But maybe you are a geophysicist looking at the ways to create a tilt about 5 million years ago over something like 1000 km. That looks really hard to do, especially if dynamic topography from flow under the lithosphere is ruled out. It would be astonishing if that happened; it must be that the grade was already there much longer ago.
Skepticism from both geoscientists is warranted; either of these seems really hard to do. Data is gathered by both sets of experts. Margaret McMillan and colleagues measure paleogradients in the Ogallala using a widely applied approach and find there must have been a lot of tilting. Will Levandowski and colleagues (including GG) look at geophysical measurements and find support for the elevations comes from within the crust, where changes over the past 5 million years seem exceptionally implausible.
Could these be resolved? Well, you could posit that prior to 5 Ma there was dynamic subsidence holding the western end down and once that was released, the crustal buoyancy expressed itself. But now Occam detectors are flashing red–this feels ad hoc. Of course, there could be mistakes in the measurements of paleogradient, or in relating seismic wavespeeds to densities–each side has poison darts to shoot at the other side.
What makes this frustrating is what makes this interesting. After all, in the end somebody will be astonished–the earth did something they didn’t expect.
And a funny thing, shoes flip feet in the Sierra, where those studying the sediments argue for no tilting despite deposition at an even steeper grade than modern-day Ogallala, while geophysicists feel they have good evidence for a very recent change in the buoyancy structure of the region.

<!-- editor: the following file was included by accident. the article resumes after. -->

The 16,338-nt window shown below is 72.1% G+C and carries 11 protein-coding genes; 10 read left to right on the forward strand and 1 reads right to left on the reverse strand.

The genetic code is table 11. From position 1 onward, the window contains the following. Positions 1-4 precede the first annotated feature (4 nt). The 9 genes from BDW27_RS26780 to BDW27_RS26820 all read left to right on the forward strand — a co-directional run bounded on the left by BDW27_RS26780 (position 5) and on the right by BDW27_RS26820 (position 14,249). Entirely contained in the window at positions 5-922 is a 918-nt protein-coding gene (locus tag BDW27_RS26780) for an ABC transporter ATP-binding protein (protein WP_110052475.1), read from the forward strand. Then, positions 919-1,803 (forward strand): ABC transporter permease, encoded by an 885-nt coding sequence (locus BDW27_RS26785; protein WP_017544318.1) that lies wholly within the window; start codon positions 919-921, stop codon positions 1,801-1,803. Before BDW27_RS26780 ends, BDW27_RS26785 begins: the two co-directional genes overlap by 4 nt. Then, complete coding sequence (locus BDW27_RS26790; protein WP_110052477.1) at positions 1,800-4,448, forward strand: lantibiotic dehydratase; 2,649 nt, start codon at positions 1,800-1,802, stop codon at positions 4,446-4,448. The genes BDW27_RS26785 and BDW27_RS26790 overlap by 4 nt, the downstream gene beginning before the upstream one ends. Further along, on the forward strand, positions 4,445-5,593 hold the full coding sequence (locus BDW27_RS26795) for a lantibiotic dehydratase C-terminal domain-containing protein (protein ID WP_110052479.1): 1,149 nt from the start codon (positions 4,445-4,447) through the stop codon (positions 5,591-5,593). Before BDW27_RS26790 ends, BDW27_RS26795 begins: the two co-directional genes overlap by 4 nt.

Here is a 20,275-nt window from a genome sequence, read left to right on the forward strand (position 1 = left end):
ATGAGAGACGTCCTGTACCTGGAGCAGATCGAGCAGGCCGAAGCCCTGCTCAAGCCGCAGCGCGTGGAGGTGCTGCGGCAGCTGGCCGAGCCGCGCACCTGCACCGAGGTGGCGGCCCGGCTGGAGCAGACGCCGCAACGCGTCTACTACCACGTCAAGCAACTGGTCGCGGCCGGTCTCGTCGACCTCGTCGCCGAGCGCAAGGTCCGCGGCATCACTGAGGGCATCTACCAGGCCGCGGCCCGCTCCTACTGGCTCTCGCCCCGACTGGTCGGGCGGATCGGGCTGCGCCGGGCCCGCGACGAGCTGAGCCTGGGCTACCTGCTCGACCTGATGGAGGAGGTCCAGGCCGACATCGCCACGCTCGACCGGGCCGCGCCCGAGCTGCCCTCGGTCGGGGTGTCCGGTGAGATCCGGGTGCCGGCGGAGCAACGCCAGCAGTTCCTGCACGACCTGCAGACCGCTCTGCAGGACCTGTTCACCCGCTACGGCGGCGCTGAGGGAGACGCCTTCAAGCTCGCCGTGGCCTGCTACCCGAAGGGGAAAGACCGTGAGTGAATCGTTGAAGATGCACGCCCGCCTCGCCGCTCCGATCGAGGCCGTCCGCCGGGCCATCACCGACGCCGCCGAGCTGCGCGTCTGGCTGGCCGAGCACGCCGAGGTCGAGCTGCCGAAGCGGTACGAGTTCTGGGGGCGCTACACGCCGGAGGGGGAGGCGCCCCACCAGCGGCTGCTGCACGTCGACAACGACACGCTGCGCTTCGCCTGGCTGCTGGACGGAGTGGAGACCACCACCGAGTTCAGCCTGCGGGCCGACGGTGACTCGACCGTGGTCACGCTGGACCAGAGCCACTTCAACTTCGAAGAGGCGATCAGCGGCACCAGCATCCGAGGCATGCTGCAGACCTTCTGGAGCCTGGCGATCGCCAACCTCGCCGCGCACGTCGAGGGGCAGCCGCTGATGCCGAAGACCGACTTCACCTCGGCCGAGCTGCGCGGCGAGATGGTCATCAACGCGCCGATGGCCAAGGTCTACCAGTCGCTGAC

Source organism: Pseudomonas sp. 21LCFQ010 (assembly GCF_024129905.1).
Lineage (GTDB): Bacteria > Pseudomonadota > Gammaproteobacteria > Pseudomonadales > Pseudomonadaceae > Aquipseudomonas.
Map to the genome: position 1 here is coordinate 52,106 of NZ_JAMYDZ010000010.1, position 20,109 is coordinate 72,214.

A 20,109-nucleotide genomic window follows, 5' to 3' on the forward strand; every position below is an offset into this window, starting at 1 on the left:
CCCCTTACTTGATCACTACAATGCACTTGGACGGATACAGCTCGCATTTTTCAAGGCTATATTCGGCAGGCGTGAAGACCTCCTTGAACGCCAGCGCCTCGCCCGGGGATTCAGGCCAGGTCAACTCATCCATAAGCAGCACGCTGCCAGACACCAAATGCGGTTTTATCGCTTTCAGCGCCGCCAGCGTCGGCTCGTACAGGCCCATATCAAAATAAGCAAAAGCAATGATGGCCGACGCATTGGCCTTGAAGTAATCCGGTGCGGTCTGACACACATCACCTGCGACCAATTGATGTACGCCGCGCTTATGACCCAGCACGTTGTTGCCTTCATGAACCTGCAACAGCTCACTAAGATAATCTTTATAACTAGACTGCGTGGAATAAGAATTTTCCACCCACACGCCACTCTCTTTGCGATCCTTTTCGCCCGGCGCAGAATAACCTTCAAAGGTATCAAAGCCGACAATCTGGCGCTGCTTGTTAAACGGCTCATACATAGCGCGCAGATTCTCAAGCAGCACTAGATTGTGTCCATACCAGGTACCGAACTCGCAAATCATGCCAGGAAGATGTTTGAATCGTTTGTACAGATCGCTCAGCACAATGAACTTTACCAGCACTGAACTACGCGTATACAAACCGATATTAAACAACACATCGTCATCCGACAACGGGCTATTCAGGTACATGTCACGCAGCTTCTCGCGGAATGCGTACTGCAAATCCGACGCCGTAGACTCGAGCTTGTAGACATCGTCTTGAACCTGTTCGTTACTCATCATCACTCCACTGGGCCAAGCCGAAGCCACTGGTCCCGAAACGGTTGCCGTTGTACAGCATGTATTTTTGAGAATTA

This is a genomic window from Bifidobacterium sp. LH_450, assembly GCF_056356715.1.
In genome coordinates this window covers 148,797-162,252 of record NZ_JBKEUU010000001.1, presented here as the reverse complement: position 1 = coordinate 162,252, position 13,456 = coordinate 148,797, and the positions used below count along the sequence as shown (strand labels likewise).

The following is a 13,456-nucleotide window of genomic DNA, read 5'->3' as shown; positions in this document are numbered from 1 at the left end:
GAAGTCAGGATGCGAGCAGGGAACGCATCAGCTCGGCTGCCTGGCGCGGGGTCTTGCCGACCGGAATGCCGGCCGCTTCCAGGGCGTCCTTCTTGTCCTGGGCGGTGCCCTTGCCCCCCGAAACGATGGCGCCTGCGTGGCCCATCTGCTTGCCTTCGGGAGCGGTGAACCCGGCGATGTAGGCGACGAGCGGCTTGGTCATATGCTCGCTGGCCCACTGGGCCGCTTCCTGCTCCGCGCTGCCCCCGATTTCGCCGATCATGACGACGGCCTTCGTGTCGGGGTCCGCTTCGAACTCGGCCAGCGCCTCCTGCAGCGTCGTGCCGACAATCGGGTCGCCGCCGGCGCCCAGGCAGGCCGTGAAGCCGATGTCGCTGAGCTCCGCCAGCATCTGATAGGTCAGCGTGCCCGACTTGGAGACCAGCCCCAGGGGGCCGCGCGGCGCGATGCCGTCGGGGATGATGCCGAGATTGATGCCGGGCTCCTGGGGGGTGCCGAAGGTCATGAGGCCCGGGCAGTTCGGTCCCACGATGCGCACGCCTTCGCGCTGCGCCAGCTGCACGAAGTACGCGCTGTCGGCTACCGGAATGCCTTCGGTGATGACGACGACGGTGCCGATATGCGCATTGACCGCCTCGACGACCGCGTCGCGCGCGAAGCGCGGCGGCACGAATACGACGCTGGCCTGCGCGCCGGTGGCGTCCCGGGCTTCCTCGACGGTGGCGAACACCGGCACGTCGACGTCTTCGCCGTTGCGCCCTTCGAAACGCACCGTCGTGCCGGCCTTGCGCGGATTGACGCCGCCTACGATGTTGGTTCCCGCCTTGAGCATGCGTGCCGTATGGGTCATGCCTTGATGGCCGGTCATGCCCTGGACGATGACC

Are you astonished yet?
Imagine, if you will, that a Congressional committee on transportation decides to have a hearing focusing on improving our transportation infrastructure. The session opens with the committee’s chair noting that there is considerable controversy in the engineering community on the use of steel beams in building overpasses, and so we should refrain from building overpasses until the community agrees on the need for steel beams. A highway engineer then testifies that no, there is no such controversy; at most, there are some disagreements on some details about anchoring beams and such not, and regardless of the choices made, new overpasses with steel beams are far better than the overpasses we continue to use today. A committee member then pipes up suggesting that overpasses are collapsing because of the weight of birds’ nests in the nooks and crannies on the overpasses. Nothing is done and roads continue to crumble.